The guillotine press was made famous by the Iron Guru, Vince Gironda, who was well-known in the fitness industry for his unconventional training methods.
He felt that the regular bench was inferior for chest development. So instead, he prescribed a "neck press", in which trainees were instructed to literally bring the bar down to their neck.
Now, this form makes perfect sense for chest development from an anatomical perspective—maximum chest stretch, minimum shoulder involvement. So surely it should take pride of balance in your Smith machine chest workout, right?
Well, there is one problem—the guillotine press is absolute suicide for your rotator cuffs. And oh yeah, it can decapitate you if you're not too careful. So what's not to like?
Here's how to do a Smith machine guillotine press (if you dare):
Don't be the plonker that actually brings the bar down to his neck.
Instead, lower the bar to your collarbone.
This way, if the worst does happen, then you'll only shatter a clavicle—and not your windpipe.
Plus, do you really think that bringing the bar a few centimetres higher up on your body—to your neck—works your chest more?
I hope you don't. And if you do, you're a muppet.
"Yeh but that bloke from U-tuuube says that any exercise is dangerous with crap form."
"Big Darren does em' an he's proper massive."
Listen, I don't care what those gormless geeks have to say—everyone's hardcore until they get injured.
Plus, all exercises come with different levels of danger.
When was the last time you heard about someone dying from cable curls?
What's that? Never?
And yet. Every. Single. Bloody. Year, people still die from regular bench presses!
You know as well as I do that the only reason why the Smith machine guillotine press doesn't claim more lives is that it's so unheard of. At least you were smart enough to research the exercise before doing it!
Fact: the incline bench press has built more upper chests than any other pec exercise in history.
I can cite a disgusting number of cases where lads have died from regular bench presses. Now, just imagine how many more deaths we'd have if everyone stared bringing the bar to their necks!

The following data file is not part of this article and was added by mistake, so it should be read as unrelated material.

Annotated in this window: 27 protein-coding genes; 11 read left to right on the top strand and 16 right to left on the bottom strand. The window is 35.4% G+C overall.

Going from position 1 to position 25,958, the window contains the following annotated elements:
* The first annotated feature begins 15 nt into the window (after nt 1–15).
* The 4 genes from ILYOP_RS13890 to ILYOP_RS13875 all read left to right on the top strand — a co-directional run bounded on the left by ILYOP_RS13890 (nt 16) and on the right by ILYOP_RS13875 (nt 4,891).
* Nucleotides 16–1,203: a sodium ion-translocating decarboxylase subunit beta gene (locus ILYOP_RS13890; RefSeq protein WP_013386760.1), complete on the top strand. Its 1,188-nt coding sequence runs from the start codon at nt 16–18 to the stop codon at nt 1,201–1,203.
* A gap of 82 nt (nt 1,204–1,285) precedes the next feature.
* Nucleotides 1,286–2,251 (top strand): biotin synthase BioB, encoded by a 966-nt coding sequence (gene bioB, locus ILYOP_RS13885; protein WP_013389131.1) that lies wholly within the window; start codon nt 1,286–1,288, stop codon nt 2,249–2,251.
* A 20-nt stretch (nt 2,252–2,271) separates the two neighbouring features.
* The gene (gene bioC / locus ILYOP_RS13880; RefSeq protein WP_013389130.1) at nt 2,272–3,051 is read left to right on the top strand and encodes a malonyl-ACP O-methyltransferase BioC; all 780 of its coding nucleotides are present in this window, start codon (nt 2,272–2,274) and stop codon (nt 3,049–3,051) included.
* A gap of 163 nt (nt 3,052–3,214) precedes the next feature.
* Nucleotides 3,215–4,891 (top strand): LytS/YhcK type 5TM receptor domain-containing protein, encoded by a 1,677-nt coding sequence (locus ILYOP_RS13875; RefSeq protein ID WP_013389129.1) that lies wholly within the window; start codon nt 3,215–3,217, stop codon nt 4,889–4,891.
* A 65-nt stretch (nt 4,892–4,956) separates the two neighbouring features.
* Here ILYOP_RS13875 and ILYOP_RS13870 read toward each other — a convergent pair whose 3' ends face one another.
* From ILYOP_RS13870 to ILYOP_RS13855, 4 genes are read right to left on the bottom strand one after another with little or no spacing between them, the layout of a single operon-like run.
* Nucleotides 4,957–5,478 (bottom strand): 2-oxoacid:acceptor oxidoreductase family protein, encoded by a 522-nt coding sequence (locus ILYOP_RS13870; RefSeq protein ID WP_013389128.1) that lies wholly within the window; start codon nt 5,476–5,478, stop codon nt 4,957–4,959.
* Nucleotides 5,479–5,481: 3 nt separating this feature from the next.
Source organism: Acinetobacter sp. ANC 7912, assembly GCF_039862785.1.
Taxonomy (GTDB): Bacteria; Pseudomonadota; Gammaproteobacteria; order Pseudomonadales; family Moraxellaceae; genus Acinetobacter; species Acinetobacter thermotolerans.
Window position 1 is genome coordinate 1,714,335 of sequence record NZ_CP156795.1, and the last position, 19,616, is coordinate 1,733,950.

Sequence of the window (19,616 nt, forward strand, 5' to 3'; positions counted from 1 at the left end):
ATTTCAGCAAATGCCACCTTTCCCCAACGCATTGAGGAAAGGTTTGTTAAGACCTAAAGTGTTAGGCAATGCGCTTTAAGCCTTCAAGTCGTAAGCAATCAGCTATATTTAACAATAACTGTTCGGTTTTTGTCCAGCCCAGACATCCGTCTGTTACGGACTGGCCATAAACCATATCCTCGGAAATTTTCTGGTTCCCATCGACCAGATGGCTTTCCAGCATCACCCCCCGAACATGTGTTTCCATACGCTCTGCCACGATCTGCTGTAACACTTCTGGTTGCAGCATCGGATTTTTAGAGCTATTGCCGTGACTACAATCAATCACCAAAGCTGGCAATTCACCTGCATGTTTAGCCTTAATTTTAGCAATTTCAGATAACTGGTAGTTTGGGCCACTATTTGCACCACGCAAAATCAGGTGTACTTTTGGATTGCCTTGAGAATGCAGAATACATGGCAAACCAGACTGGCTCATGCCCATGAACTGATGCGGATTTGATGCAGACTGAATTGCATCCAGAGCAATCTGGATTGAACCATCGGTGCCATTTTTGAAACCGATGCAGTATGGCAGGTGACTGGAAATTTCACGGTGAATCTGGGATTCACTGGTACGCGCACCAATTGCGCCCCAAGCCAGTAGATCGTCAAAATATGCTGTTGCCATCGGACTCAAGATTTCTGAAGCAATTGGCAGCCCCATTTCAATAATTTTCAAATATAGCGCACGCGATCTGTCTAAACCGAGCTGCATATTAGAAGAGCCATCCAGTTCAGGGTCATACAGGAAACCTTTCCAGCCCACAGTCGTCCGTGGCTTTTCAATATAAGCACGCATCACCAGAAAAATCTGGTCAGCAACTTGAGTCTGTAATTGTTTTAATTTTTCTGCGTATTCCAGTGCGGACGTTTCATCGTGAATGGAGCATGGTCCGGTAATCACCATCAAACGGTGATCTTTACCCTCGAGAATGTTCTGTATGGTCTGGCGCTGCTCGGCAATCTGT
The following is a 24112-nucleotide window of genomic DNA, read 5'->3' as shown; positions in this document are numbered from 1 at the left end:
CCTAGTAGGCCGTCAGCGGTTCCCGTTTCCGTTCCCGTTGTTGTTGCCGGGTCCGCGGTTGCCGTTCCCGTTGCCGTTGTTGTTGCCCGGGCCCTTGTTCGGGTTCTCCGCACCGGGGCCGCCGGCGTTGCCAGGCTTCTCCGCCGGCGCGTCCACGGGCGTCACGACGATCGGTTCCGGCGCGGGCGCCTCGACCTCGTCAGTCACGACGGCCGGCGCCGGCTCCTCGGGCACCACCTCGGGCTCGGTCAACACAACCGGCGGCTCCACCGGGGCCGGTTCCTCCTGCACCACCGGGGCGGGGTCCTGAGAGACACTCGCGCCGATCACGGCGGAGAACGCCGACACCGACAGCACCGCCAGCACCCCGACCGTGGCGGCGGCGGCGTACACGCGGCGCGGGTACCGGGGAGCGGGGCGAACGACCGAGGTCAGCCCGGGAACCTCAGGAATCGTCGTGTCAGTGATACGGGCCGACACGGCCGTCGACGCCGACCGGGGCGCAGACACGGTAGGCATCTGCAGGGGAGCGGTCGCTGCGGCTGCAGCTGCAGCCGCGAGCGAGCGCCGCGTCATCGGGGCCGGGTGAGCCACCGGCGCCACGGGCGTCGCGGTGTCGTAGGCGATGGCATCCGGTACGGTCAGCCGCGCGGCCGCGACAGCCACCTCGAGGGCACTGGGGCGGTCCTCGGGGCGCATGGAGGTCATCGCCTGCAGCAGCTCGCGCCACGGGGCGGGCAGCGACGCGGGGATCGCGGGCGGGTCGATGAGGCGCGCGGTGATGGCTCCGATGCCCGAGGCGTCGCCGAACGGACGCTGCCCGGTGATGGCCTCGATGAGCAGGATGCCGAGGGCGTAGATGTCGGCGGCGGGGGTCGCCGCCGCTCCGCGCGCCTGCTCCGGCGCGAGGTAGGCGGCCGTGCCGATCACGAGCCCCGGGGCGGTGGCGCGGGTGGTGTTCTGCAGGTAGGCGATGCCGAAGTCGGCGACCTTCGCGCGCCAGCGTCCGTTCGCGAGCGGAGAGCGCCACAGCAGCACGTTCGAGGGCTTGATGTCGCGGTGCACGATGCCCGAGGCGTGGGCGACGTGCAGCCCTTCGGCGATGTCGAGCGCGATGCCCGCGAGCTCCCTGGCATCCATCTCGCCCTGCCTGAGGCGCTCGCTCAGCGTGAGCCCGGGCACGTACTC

Some bloke got his throat crushed by a 220lb loaded barbell and died .
A 15-year old boy died after getting his neck trapped under a 98kg bar. 
Another poor fella dropped 50kg on his chest while using a Smith machine! 
Sadly, Smith machines lure people into a false sense of security. You must ALWAYS set the safety catches before you load the bar.
And DO NOT EVER just lie under the bar without gripping it. You have a duty to control that bar like you have a duty to protect your children. Your life is too important to perish at the hands of a gym machine or barbell.
The Smith machine guillotine press activates more chest muscle fibres than a regular bench press because it places the pecs under an extreme stretch. However, as you'll discover in just a second, muscle activation and actual muscle growth are two very different things.
The guillotine press places your front delts in a very weak position. As such, they're hardly active during the exercise.
Your triceps are less active during a guillotine press than in a regular bench press simply because your chest is taking more of the load.
A grand total of one study shows that guillotine presses activate more chest muscle fibres than regular bench presses .
And get this, muscle activation doesn't even equate to real muscle growth. It's just a vague estimate that gives us an idea of what exercises could work in theory.
For example, if I squeeze my chest as hard as possible, I bet my muscle activation levels would be off the bloody chart.
But would I build any size by just squeezing my chest?
The guillotine press works the same way. Just because it registers a high EMG reading doesn't mean that it's better for muscle growth than the likes of incline or reverse-grip bench presses.
The Smith machine flat bench press is a great alternative to the guillotine press because it enables you to overload your chest with more weight. Plus, if you use the proper form, then it's much easier on your shoulders, too.
Performing the Smith machine incline bench press is a brilliant way to build a bigger upper chest safely. And, since there's no need to waste energy stabilising the bar, you can often see faster gains than with the barbell version. Overall, it's an excellent Smith machine neck press alternative.
Since the free weight version of this exercise is a bit risky due to the unorthodox underhand grip, which most people aren't accustomed to using, it's a smart idea to always perform the reverse grip bench press on the Smith machine. It's much safer than the Smith machine guillotine press, too.
Oh, and if there's EVER an article of mine that you share, please let it be this one.
I know it sounds dramatic. But learning the truth about guillotine presses could literally mean the difference between life and death for another human being—one who's just trying to better themselves like we all are.
Thanks for reading. And I hope that you learned a thing or two about this deadly exercise.